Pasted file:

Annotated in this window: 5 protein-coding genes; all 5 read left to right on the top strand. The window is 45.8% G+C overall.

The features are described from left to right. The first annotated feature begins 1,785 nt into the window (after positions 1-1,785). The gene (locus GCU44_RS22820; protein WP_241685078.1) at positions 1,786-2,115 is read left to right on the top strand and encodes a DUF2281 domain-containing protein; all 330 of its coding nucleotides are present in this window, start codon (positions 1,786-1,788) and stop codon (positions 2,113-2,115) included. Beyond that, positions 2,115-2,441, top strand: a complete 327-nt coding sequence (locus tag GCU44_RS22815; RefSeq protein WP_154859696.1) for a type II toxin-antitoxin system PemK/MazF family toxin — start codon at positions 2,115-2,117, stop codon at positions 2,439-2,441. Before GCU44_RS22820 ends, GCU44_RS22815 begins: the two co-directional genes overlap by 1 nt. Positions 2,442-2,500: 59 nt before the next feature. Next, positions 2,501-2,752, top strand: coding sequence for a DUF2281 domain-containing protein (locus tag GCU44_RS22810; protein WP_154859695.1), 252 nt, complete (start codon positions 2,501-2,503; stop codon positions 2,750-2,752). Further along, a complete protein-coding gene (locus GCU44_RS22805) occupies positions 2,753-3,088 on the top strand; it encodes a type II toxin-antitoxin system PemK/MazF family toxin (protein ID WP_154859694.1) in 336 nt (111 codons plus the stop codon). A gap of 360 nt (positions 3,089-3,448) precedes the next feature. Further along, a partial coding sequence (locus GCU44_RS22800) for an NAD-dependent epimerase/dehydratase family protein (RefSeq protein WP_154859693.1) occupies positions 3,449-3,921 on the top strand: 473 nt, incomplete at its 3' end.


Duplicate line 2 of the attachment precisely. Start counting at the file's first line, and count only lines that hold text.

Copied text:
The features are described from left to right. The first annotated feature begins 1,785 nt into the window (after positions 1-1,785). The gene (locus GCU44_RS22820; protein WP_241685078.1) at positions 1,786-2,115 is read left to right on the top strand and encodes a DUF2281 domain-containing protein; all 330 of its coding nucleotides are present in this window, start codon (positions 1,786-1,788) and stop codon (positions 2,113-2,115) included. Beyond that, positions 2,115-2,441, top strand: a complete 327-nt coding sequence (locus tag GCU44_RS22815; RefSeq protein WP_154859696.1) for a type II toxin-antitoxin system PemK/MazF family toxin — start codon at positions 2,115-2,117, stop codon at positions 2,439-2,441. Before GCU44_RS22820 ends, GCU44_RS22815 begins: the two co-directional genes overlap by 1 nt. Positions 2,442-2,500: 59 nt before the next feature. Next, positions 2,501-2,752, top strand: coding sequence for a DUF2281 domain-containing protein (locus tag GCU44_RS22810; protein WP_154859695.1), 252 nt, complete (start codon positions 2,501-2,503; stop codon positions 2,750-2,752). Further along, a complete protein-coding gene (locus GCU44_RS22805) occupies positions 2,753-3,088 on the top strand; it encodes a type II toxin-antitoxin system PemK/MazF family toxin (protein ID WP_154859694.1) in 336 nt (111 codons plus the stop codon). A gap of 360 nt (positions 3,089-3,448) precedes the next feature. Further along, a partial coding sequence (locus GCU44_RS22800) for an NAD-dependent epimerase/dehydratase family protein (RefSeq protein WP_154859693.1) occupies positions 3,449-3,921 on the top strand: 473 nt, incomplete at its 3' end.